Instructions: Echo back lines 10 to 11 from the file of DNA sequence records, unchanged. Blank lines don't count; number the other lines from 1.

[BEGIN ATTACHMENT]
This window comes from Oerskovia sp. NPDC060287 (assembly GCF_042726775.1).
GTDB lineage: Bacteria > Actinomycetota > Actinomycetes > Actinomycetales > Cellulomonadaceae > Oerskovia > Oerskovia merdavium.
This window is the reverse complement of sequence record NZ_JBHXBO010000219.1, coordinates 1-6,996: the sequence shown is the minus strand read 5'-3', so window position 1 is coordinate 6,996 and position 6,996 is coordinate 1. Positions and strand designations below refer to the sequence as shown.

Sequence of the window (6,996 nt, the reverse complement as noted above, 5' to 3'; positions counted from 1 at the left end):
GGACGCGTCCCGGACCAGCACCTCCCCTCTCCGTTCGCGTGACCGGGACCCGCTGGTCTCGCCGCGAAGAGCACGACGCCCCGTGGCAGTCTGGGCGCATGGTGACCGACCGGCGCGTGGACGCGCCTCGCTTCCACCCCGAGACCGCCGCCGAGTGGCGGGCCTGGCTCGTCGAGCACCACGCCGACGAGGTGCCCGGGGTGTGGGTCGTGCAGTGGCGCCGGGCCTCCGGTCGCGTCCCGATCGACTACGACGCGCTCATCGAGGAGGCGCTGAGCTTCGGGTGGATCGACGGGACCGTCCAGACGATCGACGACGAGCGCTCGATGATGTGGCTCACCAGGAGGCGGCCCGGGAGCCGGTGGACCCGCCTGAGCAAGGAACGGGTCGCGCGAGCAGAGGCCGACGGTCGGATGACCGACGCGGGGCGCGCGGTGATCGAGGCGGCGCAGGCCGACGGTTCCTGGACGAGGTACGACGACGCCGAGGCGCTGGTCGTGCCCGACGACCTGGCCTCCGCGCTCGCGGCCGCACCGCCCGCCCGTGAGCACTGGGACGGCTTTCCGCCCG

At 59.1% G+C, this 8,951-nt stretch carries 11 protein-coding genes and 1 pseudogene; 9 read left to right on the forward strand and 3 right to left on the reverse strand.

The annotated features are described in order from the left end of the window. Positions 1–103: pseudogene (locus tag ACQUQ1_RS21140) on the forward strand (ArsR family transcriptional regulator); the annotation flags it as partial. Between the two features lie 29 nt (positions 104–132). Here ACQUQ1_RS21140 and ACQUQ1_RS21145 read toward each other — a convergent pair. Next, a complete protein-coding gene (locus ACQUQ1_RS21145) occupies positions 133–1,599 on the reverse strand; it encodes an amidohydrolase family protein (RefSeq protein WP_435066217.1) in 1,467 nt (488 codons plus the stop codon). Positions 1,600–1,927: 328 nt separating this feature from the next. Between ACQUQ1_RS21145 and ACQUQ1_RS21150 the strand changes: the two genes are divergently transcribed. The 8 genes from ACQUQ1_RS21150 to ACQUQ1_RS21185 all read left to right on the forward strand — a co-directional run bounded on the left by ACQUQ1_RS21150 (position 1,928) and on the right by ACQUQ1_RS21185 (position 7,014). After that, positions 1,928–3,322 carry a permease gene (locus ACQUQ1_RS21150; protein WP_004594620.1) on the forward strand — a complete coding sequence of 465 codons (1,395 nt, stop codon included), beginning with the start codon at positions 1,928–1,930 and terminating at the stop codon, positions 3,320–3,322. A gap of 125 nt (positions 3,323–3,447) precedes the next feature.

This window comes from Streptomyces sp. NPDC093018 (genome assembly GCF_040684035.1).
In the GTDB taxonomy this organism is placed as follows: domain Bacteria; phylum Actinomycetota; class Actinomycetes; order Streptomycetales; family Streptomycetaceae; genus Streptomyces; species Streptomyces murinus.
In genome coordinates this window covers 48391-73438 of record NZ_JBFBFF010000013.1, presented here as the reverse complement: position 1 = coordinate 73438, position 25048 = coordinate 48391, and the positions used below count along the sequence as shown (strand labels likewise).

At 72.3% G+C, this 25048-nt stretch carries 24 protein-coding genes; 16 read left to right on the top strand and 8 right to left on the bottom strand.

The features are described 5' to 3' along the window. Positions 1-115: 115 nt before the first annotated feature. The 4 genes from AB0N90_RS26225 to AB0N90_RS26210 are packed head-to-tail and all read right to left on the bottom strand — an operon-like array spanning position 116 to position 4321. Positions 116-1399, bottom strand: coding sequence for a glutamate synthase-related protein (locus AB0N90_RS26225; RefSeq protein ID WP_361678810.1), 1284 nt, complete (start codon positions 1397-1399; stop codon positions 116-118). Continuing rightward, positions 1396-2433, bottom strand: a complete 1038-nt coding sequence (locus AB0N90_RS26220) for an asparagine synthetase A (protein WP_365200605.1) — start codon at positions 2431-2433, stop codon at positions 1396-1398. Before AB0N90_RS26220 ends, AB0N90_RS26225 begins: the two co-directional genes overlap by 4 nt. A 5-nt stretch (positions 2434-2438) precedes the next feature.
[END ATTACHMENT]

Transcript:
In genome coordinates this window covers 48391-73438 of record NZ_JBFBFF010000013.1, presented here as the reverse complement: position 1 = coordinate 73438, position 25048 = coordinate 48391, and the positions used below count along the sequence as shown (strand labels likewise).

At 72.3% G+C, this 25048-nt stretch carries 24 protein-coding genes; 16 read left to right on the top strand and 8 right to left on the bottom strand.